Landlords will be interested to hear that there are now more tenants in private rented sector housing than there is in social housing for the first time since the nineteen sixties. These figures were revealed by The English Housing Survey, which went on to show that in the 2011-2012 yearly period private sector tenants increased to 3.84 million, whilst social housing tenants was just lower at 3.8 million.
The survey was published by the Department for Communities & Local Government (DCLG) who stated that: “Owner occupation remained the largest tenure group with 14.4 million households, compromising around two-thirds (65%) of all households. There has been a downward trend in the proportion of owner-occupiers since the peak of 71% in 2003 but the proportion in 2011-2012 was very similar to that in 2010-11.”
Meanwhile, the chief economist at the Royal Institution of Chartered Surveyors, Simon Rubinsohn said: “The figures provide further evidence of the shift away from owner-occupation in favour of the rental sector. Provisional data for the last financial year puts the proportion of households in their own property at the lowest point since 1987. Meanwhile, an increasing proportion of the population is turning to the private rented sector for shelter with the latest figures showing this form of tenure overtaking the social rented sector last year.”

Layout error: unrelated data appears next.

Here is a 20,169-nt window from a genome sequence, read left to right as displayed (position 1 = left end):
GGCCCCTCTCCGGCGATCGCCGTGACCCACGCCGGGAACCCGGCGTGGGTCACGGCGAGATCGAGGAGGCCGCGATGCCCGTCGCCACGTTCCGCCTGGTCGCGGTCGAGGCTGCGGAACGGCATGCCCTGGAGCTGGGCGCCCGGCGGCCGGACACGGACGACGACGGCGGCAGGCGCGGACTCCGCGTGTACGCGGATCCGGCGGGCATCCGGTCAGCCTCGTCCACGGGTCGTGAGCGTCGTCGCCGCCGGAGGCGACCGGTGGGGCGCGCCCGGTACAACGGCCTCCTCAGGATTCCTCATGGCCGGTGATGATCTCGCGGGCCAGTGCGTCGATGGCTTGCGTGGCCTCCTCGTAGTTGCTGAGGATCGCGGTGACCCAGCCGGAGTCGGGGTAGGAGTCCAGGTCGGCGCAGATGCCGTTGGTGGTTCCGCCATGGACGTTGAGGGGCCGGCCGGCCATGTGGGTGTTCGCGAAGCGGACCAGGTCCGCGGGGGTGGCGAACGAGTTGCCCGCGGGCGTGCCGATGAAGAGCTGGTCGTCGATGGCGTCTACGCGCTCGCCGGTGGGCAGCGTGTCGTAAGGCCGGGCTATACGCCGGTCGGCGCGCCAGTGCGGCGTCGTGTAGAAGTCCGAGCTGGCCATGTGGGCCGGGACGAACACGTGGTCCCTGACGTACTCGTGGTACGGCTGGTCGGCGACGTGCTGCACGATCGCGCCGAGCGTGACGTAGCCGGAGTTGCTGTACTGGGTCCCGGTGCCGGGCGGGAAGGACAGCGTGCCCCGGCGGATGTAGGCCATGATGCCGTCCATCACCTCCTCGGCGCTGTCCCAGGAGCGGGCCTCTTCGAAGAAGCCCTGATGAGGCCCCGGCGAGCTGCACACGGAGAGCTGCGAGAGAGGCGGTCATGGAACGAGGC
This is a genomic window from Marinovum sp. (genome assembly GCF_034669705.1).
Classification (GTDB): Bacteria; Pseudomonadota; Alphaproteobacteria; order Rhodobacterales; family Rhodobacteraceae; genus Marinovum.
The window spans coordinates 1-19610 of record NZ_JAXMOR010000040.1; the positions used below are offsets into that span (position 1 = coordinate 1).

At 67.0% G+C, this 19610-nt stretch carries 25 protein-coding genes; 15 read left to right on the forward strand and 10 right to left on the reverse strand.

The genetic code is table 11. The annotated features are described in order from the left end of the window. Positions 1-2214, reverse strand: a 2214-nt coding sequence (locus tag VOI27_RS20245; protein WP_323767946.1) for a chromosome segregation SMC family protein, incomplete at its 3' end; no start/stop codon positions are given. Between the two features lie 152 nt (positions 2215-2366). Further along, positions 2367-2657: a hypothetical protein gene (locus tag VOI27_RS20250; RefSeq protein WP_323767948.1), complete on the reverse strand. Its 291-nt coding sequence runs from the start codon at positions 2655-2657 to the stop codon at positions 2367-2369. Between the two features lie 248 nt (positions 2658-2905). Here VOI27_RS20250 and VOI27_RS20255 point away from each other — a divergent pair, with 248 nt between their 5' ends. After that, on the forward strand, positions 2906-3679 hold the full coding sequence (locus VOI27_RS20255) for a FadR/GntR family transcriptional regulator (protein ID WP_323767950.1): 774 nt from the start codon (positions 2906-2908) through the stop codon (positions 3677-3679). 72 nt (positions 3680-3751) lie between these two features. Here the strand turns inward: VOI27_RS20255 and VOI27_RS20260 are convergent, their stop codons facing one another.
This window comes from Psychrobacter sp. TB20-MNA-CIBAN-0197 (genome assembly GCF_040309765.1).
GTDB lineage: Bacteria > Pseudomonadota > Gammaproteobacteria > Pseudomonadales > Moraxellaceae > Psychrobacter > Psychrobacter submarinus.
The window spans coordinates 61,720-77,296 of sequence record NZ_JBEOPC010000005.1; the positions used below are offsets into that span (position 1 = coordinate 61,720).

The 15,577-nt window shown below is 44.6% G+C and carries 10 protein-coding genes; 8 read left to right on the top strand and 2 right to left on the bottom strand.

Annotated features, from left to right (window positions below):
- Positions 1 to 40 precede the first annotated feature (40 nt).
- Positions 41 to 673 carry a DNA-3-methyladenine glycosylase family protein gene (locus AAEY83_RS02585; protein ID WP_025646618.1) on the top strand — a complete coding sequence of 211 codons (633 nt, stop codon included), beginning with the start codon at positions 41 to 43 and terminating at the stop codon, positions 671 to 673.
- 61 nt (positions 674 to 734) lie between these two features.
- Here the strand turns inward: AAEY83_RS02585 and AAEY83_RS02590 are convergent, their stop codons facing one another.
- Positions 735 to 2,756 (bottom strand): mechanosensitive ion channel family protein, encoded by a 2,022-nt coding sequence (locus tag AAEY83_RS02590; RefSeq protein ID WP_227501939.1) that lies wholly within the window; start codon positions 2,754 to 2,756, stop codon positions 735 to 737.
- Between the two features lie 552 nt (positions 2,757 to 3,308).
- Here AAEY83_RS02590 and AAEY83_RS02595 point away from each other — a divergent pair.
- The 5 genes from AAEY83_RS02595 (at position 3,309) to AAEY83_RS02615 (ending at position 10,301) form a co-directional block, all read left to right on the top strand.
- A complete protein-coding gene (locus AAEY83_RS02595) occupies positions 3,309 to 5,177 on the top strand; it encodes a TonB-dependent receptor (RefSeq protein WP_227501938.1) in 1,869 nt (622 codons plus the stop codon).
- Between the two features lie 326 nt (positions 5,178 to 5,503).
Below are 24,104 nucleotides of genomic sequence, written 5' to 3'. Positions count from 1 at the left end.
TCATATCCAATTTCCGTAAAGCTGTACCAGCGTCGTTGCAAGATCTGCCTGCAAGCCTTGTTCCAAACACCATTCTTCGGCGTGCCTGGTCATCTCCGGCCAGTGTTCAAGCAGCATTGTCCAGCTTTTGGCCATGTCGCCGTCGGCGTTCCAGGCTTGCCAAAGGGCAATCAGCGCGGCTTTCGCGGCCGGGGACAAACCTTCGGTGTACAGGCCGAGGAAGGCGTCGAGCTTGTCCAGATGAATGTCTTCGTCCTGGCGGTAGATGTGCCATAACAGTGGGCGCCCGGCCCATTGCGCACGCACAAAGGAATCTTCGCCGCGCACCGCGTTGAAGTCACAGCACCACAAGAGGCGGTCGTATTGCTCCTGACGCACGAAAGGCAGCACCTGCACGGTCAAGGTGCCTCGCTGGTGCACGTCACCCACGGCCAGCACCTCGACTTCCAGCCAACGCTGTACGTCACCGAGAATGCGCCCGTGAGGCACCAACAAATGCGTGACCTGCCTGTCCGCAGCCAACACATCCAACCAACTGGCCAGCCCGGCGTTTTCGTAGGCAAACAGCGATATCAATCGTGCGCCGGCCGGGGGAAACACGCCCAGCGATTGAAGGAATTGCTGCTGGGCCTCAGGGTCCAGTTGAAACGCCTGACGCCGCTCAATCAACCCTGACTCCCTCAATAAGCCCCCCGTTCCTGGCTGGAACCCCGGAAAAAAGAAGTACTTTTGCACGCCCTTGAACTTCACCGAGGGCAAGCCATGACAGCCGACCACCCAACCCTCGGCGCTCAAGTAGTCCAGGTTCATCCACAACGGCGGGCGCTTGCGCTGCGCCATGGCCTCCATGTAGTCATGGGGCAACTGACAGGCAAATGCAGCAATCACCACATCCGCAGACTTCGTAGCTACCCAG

However, chief executive of the housing charity Shelter, Campbell Robb was not happy with the findings and said: “This historic shift in our housing market is bad news for anyone struggling to find a decent and affordable home. With the security of home ownership or social renting harder to find than ever, more and more families have no choice but to live with the insecurity and expense of private renting. As saving for a home of their own becomes increasingly out of reach, many have no choice but to live in rented homes for years on end.”
Private sector landlords may be happy to hear that the private rented sector is looking to remain profitable for the upcoming future; however the increase in tenants also means that more demands are being made on landlords to provide affordable yet high quality housing. This means that many landlords are now investing more heavily in landlord insurance policies so that they can claim easily if there are damages to their properties or if they need any legal advice.